AUSTIN (Nexstar) — In the throes of the 2018 campaign for Texas House, James Talarico was in the middle of his ambitious 25-mile walk through the district he hoped to represent.
He started to feel nauseous about half-way through the walk and vomited. Figuring he was dehydrated in the Texas heat, he drank some water and changed his shirt. He threw up four more times over the last twelve miles, he explained.
Talarico completed the walk and three town halls along the way. Then he slept— for 36 hours. His parents took the 28-year-old to the hospital, where he learned his glucose level was 900 instead of the normal level below 100.
“My pancreas abruptly stopped working one day,” he noted. He said he was in diabetic ketoacidoses, a life-threatening condition that can result in coma and death unless insulin is administered.
Talarico was diagnosed with Type 1 Diabetes. He recovered in the emergency room after five days. He won the election.
“Now I have a constant glucose monitor on my arm and I take shots of insulin every day,” Talarico, D-Round Rock explained. His initial 30-day supply of insulin cost $684 with health insurance, he said.
It’s this medical nightmare that led to House Bill 40, which Talarico authored, to cap out-of-pocket insulin prices at $50 per month.
Rep. Talarico was joined by Rep. Four Price, R-Amarillo, and Reva Verma, an American Diabetes Association volunteer and Texan with diabetes that has been impacted by high insulin prices.
“In the last 20 years, the price of insulin has skyrocketed 1200%,” Talarico said.
“No diabetic in the state should go without their insulin just because they can’t afford it,” he stated.
Opponents of the bill, like the Texas Association of Health Plans, say the fix should target the drug manufacturers rather than the insurance companies.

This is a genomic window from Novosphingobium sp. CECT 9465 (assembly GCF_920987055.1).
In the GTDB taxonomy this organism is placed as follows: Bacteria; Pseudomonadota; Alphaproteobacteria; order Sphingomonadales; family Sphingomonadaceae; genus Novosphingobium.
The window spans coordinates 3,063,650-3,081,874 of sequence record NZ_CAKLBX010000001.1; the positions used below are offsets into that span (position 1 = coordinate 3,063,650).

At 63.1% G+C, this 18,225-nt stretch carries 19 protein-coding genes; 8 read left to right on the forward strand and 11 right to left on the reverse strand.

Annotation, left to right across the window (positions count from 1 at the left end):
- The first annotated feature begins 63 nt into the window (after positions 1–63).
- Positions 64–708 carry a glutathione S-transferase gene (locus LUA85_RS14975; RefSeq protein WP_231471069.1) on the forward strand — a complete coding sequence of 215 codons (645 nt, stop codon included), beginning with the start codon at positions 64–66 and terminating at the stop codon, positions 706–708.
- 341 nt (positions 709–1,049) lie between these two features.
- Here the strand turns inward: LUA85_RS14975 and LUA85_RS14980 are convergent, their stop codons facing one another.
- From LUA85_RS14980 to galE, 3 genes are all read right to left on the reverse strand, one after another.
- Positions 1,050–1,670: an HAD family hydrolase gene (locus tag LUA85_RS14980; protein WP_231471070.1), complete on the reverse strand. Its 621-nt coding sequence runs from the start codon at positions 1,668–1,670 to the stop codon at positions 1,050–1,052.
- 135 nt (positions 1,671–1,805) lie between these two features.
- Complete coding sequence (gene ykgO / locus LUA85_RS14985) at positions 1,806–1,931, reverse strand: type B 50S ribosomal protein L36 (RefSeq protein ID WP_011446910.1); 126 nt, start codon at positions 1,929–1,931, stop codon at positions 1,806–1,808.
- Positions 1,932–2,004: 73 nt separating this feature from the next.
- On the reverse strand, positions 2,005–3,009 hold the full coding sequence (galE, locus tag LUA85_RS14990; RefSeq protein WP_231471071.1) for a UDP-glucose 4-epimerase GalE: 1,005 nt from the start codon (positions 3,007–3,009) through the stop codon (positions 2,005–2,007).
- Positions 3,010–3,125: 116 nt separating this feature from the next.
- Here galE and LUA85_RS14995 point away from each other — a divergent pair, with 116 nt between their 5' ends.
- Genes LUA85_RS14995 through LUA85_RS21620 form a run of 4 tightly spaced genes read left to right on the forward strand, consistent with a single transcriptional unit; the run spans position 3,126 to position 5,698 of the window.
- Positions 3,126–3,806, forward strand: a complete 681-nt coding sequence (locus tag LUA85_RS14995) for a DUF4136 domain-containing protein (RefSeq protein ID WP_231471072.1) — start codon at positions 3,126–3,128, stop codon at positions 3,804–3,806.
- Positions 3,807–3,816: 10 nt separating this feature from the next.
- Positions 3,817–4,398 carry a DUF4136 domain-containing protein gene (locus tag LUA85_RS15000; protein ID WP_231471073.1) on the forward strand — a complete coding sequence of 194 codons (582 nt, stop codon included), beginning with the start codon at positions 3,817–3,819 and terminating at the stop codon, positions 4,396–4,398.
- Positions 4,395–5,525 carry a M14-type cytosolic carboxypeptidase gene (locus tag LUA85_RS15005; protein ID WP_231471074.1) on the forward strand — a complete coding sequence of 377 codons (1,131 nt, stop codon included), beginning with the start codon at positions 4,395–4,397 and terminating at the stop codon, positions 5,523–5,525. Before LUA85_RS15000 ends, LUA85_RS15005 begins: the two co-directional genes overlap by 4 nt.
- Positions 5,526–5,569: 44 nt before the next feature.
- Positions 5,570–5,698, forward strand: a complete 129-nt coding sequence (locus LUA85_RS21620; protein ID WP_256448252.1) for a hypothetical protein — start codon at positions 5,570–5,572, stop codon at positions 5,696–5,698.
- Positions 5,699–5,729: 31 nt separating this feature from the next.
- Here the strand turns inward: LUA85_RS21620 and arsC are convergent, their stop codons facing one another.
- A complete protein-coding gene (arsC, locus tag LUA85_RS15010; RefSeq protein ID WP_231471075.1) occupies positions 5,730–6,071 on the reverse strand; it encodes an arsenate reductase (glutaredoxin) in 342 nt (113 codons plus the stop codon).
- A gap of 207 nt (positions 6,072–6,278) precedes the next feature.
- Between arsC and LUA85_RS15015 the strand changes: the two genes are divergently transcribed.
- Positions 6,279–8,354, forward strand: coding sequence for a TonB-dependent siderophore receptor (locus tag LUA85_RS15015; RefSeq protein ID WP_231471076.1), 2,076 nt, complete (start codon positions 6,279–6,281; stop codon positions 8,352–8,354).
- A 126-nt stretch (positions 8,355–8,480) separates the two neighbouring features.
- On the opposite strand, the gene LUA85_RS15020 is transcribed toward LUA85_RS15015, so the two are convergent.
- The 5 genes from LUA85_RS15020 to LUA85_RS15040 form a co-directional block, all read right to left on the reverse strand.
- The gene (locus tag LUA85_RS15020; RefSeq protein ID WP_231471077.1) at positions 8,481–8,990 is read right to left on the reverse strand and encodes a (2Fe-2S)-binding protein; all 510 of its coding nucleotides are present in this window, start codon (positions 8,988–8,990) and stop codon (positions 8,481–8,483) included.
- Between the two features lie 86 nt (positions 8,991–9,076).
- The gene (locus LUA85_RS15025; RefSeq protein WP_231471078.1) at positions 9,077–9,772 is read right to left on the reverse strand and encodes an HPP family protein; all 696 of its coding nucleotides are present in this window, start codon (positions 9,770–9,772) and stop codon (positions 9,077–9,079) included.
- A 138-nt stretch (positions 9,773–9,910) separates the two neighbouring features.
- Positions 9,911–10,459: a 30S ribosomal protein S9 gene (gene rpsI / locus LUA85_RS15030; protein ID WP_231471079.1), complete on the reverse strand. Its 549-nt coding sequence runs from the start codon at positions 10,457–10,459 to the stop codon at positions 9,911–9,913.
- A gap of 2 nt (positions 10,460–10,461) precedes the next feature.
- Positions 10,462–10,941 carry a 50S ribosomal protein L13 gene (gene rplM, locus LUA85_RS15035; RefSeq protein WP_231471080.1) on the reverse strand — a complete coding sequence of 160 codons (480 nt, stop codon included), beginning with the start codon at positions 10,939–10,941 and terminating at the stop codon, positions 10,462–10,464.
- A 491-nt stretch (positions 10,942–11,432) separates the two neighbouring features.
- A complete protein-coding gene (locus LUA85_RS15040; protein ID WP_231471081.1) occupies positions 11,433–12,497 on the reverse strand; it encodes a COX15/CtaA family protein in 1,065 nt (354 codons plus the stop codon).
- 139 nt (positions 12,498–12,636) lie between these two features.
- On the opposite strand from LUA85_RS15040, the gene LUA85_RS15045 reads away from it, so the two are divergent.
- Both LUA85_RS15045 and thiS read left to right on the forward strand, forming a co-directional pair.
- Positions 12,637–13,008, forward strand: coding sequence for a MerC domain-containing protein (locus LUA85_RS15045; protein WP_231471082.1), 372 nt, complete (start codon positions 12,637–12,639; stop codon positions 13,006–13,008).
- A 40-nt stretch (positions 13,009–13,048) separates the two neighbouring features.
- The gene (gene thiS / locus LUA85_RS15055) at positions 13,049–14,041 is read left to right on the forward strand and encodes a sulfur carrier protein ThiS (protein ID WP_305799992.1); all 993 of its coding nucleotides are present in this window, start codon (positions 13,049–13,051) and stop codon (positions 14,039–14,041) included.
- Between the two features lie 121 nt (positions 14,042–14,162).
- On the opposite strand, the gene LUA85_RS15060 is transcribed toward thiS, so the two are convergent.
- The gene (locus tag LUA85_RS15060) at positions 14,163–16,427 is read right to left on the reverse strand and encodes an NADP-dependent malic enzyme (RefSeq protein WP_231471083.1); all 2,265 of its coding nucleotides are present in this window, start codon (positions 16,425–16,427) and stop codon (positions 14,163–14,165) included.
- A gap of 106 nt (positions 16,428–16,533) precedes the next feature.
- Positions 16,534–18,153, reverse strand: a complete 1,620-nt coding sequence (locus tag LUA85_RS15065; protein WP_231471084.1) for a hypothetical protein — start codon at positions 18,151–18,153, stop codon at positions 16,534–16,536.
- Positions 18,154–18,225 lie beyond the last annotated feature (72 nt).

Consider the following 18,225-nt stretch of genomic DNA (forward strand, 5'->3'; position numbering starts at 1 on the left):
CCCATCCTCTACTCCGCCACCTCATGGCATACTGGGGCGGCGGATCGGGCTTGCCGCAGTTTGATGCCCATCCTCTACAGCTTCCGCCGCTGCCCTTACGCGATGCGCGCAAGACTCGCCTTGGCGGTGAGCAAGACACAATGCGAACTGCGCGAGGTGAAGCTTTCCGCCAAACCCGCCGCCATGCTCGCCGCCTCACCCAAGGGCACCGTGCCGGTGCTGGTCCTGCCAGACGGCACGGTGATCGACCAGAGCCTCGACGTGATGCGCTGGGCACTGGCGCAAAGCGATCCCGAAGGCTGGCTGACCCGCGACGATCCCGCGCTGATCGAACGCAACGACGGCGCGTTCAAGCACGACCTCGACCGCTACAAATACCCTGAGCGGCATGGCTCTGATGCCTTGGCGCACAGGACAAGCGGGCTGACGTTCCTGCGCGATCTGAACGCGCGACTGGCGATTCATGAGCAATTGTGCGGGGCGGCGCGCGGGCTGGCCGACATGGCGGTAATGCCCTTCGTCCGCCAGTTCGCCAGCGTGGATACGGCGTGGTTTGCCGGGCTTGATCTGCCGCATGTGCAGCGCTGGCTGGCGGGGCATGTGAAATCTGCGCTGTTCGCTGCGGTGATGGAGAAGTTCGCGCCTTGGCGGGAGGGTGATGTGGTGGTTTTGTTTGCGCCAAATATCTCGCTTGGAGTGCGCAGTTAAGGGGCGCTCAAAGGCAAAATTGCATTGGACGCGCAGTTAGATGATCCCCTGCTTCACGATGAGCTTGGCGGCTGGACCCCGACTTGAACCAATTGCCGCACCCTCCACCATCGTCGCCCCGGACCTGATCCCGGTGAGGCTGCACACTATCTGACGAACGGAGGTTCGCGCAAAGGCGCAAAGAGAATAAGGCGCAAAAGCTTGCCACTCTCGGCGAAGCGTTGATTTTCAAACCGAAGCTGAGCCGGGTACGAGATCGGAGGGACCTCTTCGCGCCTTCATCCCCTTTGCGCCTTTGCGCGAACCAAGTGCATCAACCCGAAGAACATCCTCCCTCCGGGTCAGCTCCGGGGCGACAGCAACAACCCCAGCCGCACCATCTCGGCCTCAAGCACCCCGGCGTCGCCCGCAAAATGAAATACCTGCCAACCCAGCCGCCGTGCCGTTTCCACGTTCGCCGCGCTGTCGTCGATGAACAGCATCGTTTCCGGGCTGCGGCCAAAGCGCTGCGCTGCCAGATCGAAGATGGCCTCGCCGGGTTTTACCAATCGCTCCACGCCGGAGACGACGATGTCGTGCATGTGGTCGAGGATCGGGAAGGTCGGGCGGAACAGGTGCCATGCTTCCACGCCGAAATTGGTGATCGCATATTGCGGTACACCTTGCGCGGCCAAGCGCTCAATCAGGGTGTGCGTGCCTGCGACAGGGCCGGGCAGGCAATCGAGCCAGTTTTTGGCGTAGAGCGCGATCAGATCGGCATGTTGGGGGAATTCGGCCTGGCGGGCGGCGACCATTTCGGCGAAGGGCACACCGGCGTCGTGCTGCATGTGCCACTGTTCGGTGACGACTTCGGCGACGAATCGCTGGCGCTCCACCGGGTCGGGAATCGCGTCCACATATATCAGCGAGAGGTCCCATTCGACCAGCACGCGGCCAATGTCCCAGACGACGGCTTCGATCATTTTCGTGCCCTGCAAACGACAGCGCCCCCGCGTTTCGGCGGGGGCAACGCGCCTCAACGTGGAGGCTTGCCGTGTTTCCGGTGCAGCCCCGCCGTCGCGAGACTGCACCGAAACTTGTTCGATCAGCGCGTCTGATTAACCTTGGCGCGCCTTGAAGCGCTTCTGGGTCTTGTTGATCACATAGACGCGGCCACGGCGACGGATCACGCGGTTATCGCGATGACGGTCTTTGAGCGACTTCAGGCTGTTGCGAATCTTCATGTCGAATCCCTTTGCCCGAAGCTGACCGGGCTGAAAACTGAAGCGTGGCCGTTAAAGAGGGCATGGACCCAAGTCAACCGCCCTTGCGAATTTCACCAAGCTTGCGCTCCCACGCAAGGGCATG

“Copay cap mandates give Big Pharma too much power to set any price they wish for insulin, ultimately driving up the cost of care and increasing the cost of premiums for Texas employers and families,” stated TAHP CEO Jamie Dudensing, RN, in submitted testimony to the Texas House Insurance Committee.
TAHP also said the bill doesn’t apply to Texans without insurance, who likely have higher out-of-pocket healthcare costs.
If the measure passes, Texas would join 15 other states with similar laws on the books.
“We’ve had a chance to see how this has worked in other areas of the country, rural states, urban states, red states, blue states,” Talarico said.
“There have been threats, in every other instance where this has been introduced, that it would increase premiums and kick people off their insurance,” he added. “None of that has happened in the other states.”
“There’s clearly a problem here with our health care system and our insurance companies that I think it’s it’s the government’s responsibility to help fix,” he explained.